Japan's New Space Laboratory Opens Aboard Station
Japanese astronaut Akihiko Hoshide holds up a sign for the camera as he enters the Kibo lab for the first time.
Credit: NASA TV

This story was updated at 8:23 p.m. EDT.

HOUSTON — Astronauts christened the International Space Station?s (ISS) giant Japanese room with warm words and smiles Wednesday, officially opening the tour bus-sized Kibo science module aboard the orbiting laboratory.

Japanese astronaut Akihiko Hoshide opened the massive $1 billion Kibo laboratory at 5:05 p.m. EDT (2105 GMT) with a short speech before he and nine crewmates floated into its roomy interior a few minutes later.

?This is a great moment for the Japanese folks,? Hoshide said. ?One engineer down on Earth said it looks very empty, but it?s full of dreams, and I really think that?s what it is.?

Hoshide and NASA astronaut Karen Nyberg were the first to float into gleaming Kibo module. They wore face masks and goggles to protect against any loose debris that may have been floating around.

But caution soon gave way to orbital play as all 10 astronauts aboard the docked station and shuttle Discovery bounced off Kibo?s curved walls, struck poses for photographs and performed weightless somersaults and flips.

?It was just the coolest moment for me,? space station flight director Annette Hasbrook said of the opening. ?You watched them just fly in, and they shot through the module. It was just outstanding.?

Weighing in at nearly 15 tons, Japan?s Kibo laboratory is the largest room ever launched to the space station. It is almost 37 feet (11.2 meters) long, about 14.4 feet (4.4 meters) wide and has its own airlock, two windows and a robotic arm. Japanese engineers are watching over the new module from the country?s Tsukuba Space Center to the north of Tokyo.

Built by the Japan Aerospace Exploration Agency (JAXA), the main Kibo lab launched toward the space station last Saturday aboard NASA?s shuttle Discovery. The shuttle?s STS-124 astronaut crew, commanded by veteran U.S. spaceflyer Mark Kelly, is charged with performing three spacewalks to install Kibo and swap out one member of the station?s three-man crew.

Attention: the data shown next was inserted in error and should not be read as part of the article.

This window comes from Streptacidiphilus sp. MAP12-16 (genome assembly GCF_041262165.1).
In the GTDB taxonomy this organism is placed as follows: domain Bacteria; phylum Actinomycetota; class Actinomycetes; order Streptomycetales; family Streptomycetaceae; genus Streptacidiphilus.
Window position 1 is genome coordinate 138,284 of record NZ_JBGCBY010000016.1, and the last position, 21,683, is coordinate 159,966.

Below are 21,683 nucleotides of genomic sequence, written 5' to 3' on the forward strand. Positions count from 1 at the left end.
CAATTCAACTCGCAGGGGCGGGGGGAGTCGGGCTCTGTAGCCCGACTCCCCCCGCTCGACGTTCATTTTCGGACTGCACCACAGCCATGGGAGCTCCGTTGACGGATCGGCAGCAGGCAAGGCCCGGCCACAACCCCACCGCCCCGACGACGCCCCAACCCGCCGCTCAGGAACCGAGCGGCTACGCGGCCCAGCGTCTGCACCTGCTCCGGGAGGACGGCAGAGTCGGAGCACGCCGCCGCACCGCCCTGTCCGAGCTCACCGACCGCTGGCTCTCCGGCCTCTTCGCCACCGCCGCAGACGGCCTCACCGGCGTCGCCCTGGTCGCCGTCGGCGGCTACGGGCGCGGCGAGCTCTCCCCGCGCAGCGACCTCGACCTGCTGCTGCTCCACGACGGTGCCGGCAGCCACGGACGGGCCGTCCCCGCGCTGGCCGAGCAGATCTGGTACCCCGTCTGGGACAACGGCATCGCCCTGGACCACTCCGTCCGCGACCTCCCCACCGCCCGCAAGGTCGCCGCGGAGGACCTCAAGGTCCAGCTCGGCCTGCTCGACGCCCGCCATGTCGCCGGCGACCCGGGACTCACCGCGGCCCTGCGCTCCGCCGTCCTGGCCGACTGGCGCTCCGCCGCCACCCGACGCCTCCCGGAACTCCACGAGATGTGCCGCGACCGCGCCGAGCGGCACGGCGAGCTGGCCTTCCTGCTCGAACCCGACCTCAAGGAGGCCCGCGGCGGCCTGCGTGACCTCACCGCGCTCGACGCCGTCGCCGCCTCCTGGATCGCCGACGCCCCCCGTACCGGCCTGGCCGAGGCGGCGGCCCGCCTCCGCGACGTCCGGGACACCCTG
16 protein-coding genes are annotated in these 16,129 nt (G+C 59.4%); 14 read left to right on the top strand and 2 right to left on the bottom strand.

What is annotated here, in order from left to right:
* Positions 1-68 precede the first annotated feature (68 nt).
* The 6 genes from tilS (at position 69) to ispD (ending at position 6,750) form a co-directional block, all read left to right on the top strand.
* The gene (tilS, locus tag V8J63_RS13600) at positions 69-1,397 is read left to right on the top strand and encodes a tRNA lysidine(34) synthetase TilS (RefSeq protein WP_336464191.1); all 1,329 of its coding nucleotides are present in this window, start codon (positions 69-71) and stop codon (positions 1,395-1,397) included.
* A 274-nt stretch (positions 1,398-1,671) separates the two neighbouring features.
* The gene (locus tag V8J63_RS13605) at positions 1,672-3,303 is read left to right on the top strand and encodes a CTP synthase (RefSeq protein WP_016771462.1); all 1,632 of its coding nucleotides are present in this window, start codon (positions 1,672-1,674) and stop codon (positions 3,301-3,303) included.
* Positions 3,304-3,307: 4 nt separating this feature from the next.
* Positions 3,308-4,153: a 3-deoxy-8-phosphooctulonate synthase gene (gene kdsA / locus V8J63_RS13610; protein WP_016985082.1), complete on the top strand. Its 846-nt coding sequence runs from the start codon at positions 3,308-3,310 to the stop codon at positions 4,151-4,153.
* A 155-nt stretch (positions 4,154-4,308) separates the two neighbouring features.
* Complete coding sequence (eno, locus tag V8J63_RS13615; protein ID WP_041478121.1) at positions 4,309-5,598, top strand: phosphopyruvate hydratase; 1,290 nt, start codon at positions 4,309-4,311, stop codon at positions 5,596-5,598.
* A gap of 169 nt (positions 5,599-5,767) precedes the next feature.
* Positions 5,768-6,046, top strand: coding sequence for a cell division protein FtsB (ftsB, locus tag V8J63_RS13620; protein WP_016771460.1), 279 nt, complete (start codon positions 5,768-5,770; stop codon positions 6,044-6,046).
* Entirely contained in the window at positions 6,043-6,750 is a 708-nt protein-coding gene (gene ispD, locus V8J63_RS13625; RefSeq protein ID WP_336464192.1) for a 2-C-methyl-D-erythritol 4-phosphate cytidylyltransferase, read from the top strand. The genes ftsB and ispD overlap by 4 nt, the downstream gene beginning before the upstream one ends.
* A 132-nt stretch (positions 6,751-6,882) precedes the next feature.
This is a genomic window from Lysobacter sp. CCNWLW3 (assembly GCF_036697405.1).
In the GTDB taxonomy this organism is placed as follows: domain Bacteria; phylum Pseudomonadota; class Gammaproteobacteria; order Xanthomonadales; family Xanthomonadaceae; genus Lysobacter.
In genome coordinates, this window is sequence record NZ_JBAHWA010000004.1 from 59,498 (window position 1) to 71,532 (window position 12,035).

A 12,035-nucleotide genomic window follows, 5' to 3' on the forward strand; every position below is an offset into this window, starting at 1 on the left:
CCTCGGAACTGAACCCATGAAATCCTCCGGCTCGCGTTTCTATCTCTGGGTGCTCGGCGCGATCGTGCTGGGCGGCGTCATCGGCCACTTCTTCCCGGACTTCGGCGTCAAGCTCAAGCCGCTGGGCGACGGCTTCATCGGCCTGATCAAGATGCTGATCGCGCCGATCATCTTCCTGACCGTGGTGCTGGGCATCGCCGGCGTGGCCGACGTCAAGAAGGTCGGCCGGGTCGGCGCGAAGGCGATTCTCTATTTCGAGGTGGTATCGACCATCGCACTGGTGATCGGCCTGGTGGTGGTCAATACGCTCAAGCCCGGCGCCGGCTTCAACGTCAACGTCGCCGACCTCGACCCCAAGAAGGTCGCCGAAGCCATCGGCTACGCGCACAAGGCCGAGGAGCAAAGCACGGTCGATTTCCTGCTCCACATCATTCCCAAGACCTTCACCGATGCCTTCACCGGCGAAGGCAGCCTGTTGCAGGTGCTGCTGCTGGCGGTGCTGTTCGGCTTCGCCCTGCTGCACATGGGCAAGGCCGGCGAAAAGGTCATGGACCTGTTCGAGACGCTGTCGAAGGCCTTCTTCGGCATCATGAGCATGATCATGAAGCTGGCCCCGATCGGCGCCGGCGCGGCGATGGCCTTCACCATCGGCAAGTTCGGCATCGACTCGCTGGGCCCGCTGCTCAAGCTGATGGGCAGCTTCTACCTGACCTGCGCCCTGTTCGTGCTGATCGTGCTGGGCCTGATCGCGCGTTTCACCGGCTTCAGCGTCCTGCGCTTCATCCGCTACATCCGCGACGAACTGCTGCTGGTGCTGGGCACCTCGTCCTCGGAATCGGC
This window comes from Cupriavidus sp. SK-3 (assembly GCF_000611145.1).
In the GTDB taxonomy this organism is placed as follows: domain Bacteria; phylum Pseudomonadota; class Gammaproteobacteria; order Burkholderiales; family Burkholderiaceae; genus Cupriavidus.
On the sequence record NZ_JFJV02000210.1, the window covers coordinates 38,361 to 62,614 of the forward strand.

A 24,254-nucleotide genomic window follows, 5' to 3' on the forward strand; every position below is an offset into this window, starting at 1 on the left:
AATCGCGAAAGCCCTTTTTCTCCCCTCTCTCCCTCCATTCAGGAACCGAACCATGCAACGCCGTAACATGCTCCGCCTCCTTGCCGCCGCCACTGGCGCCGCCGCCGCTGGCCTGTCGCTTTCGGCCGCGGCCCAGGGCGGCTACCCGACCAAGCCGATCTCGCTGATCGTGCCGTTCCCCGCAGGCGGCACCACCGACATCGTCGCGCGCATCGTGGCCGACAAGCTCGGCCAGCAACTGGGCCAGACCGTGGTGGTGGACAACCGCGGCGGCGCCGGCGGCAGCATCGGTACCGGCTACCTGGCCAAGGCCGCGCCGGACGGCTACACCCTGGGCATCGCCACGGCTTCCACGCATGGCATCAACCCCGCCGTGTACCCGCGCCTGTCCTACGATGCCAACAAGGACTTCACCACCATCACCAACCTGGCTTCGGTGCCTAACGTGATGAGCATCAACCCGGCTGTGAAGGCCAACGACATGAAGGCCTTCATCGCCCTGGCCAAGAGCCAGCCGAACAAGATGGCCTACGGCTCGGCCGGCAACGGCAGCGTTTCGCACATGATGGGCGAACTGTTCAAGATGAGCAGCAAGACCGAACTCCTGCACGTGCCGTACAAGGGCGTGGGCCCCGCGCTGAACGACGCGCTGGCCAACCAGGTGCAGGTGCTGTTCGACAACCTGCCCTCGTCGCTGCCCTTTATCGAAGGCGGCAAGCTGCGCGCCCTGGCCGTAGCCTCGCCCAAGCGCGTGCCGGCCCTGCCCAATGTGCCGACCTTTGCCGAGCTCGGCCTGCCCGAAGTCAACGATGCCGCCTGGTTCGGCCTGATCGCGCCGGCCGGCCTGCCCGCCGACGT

Astronauts will add a second piece to the Kibo facility, an attic-like storage module already aboard the station, on Friday. A third segment - a porch-like external platform for experiments and a smaller robotic arm - are slated to be launched to the station next year.

The new laboratory is so large it was launched nearly empty, with many of its equipment racks tucked away in its storage module atop the station?s hub-like Harmony connecting node. Kelly has called Kibo?s main room the ?Lexus of space station modules.?

?I know it?s been like 20 plus years to get this module up in space,? Hoshide said of Kibo, whose name means ?hope? in Japanese. ?It?s a beautiful module, and we have a new ?hope? on the space station.?

Kibo?s successful opening came just hours after station astronauts successfully repaired a broken Russian space toilet aboard the orbiting laboratory, and one day after the new Japanese module itself was installed during a Tuesday spacewalk.

Shuttle astronauts also successfully tested the delicate laser and camera sensors at the tip of Discovery?s heat shield inspection boom, which they retrieved Tuesday after months in storage outside the station.

The main Kibo laboratory is the third new room to be added to the station this year. In addition to its storage room and a Canadian maintenance robot, which a previous shuttle crew delivered in March, the station also received the European Space Agency?s $2 billion Columbus laboratory during a February shuttle flight.

?We?re missing the Europeans and the Canadian crewmembers up here, but this is an international program,? Hoshide said. ?The Kibo lab is open!?

With Japan?s new space lab open for business, astronauts aboard Discovery and the station will now turn their attention to their next spacewalk on Thursday, a 6.5-hour excursion aimed at priming Kibo for orbital spaceflight.

?We will continue another busy day tomorrow,? said Tetsuro Yokoyama, JAXA?s deputy Kibo operations project manager.

NASA is broadcasting Discovery's STS-124 mission live on NASA TV on Saturday. Click here for SPACE.com's shuttle mission updates and NASA TV feed.